Crop Over is a Barbadian or what locals call, a Bajan folk festival, which evolved from the harvest festivals of two cultures, England and West Africa. The Crop Over festival, as the name suggests, signalled the “end of the crop”, and was a way of the workers “expressing themselves” or masquerading at the end of a long season. The early costume designs were indigenous to the Barbadian culture. 


Individuals dressed in clothing that they would usually wear at home; and materials like grass and paper, sponge, recyclable materials, materials obtained locally, and later a variety of coloured fabric, were used to make costumes with masks and head-pieces made of feathers. 


During the 1920’s and 1930’s, costume design in Barbados was possibly influenced by the popular costume and fancy dress party traditions of Europe and North America. The Barbadian theatre tradition, which was active from the late 18th century, may have also influenced this type of costume design among Bridgetown’s white and black middle class communities, who dominated this kind of cultural expression.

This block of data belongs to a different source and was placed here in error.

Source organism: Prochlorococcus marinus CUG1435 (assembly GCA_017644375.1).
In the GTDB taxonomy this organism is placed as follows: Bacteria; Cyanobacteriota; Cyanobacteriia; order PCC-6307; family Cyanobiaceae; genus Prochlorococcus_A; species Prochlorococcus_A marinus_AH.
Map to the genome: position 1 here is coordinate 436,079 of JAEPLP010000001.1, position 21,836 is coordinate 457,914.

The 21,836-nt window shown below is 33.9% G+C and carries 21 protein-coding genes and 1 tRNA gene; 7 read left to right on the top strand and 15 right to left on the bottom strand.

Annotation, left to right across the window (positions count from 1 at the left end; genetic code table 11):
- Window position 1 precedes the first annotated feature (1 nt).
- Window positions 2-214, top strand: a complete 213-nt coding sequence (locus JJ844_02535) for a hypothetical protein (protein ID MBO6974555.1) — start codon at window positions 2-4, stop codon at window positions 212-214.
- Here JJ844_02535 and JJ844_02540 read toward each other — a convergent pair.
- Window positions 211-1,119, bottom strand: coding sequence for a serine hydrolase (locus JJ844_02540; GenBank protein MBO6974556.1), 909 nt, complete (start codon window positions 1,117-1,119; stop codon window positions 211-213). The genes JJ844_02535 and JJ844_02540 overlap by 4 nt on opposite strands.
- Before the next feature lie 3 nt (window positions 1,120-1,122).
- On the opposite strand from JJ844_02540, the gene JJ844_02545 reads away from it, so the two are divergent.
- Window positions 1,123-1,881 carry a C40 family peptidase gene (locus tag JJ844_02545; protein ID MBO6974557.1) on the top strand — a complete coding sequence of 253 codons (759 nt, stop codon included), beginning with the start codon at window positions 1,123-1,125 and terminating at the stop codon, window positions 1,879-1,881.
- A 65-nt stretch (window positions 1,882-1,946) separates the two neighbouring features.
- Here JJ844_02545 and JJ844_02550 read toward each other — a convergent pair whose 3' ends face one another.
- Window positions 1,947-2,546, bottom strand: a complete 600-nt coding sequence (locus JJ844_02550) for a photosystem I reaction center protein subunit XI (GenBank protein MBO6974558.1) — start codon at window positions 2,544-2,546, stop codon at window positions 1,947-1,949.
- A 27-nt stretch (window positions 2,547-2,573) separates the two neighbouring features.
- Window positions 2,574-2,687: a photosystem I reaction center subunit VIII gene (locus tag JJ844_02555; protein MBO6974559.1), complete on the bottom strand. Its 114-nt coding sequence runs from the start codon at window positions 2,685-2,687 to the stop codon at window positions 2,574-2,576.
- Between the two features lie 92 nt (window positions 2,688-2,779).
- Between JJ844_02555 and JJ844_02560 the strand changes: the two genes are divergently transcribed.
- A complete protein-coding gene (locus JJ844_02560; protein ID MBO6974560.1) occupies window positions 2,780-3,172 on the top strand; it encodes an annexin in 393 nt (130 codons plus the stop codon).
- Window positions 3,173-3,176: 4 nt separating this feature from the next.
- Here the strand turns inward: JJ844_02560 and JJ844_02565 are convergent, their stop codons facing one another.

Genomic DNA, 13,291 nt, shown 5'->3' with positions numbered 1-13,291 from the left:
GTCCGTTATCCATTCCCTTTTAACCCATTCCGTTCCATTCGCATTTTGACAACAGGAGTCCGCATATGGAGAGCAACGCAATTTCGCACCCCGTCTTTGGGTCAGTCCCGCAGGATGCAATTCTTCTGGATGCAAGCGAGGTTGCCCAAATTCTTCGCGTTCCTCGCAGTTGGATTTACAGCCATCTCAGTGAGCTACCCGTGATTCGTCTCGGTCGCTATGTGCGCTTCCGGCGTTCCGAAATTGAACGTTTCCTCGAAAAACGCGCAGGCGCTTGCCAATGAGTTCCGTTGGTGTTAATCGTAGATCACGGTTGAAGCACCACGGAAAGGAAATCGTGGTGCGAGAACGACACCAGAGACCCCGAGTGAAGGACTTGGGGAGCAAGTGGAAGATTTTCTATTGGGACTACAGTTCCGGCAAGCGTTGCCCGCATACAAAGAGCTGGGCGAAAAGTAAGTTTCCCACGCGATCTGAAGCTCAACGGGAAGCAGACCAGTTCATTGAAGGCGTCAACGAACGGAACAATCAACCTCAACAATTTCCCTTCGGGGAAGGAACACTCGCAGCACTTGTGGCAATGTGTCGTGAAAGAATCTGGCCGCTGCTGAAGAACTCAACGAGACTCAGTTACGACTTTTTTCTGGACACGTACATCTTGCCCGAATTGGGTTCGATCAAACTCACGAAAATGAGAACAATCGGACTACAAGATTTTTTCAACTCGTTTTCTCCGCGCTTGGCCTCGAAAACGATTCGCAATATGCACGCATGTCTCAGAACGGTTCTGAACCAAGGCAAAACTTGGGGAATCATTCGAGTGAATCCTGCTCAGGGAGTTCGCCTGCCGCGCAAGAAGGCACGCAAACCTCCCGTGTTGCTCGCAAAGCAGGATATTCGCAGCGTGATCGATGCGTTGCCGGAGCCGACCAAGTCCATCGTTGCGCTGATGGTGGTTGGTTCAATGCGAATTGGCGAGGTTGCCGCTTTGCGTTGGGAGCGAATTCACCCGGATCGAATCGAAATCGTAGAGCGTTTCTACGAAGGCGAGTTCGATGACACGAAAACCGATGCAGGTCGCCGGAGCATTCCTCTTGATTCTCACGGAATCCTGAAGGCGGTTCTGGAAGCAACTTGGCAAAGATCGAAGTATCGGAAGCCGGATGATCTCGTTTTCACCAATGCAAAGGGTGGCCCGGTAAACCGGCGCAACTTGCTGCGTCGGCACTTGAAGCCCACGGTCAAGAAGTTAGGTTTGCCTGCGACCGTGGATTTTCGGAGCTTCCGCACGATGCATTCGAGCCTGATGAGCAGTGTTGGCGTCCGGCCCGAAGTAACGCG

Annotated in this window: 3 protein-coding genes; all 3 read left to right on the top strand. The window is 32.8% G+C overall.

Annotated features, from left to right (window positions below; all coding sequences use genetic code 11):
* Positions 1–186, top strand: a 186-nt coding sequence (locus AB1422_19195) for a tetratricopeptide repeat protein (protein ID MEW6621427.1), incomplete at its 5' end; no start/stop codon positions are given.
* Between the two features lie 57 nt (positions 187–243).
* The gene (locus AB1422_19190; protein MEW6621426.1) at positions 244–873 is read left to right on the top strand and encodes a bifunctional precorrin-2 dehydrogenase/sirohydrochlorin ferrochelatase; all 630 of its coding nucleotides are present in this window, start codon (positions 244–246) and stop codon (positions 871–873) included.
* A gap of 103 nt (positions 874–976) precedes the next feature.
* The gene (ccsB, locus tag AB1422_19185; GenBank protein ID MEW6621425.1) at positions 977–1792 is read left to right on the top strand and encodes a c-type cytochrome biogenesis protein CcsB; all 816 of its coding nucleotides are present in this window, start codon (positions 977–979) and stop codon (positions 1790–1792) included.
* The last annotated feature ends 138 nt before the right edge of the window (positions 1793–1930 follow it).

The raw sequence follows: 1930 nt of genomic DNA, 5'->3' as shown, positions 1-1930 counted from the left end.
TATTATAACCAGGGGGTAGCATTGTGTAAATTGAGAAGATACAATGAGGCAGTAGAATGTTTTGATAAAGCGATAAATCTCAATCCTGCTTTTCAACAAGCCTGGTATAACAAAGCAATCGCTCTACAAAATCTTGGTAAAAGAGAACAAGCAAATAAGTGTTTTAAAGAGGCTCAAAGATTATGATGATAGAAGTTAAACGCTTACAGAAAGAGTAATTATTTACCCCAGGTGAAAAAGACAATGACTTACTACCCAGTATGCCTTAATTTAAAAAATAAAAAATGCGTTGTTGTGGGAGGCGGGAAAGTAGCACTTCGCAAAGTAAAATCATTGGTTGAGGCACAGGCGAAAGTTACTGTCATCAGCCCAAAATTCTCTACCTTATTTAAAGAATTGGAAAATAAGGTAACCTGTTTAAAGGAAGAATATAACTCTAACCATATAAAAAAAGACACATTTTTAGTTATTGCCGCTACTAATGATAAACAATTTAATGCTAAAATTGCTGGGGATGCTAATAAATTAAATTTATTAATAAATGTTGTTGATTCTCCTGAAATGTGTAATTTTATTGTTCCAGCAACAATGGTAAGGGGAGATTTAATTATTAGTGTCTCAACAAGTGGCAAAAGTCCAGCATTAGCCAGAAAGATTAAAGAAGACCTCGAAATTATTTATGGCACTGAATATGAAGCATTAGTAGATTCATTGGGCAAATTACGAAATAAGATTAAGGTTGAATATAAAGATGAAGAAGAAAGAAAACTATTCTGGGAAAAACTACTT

Tee shirt bands were also part of the costume, and as the name suggests, persons wore Tee shirts and pants, but with the introduction of more artificial materials like vibrant colourful feathers and beads which took to the stage during the late 1980s to 1990s, and the move by the National Cultural Foundation to limit the amount of Tee shirt bands, dissolved these to a much smaller almost non-existent stage.


The costumes of the 1970s and early 80s aptly depicted elements of Barbadian culture and the natural environment. However, costumes of today are very similar, very simplistic decorative swimwear style, with a variety of themes which are often difficult to appreciate in the costume.


The costumes of today are targeted at a younger crowd and many of these revellers prefer to masquerade rather than become involved in wearing a costume which portrays aspects of Barbadian heritage and culture. The majority of the costumes today are in the form of a decorated two piece or one piece swimsuit. Some individuals believe that the focus today has changed to a street party atmosphere, rather than a cultural festival, and Kadooment has become dominated by bikinis, beads, feathers and most recently body paint. Much of this type of costume is evident in the Trinidadian and Brazilian carnivals.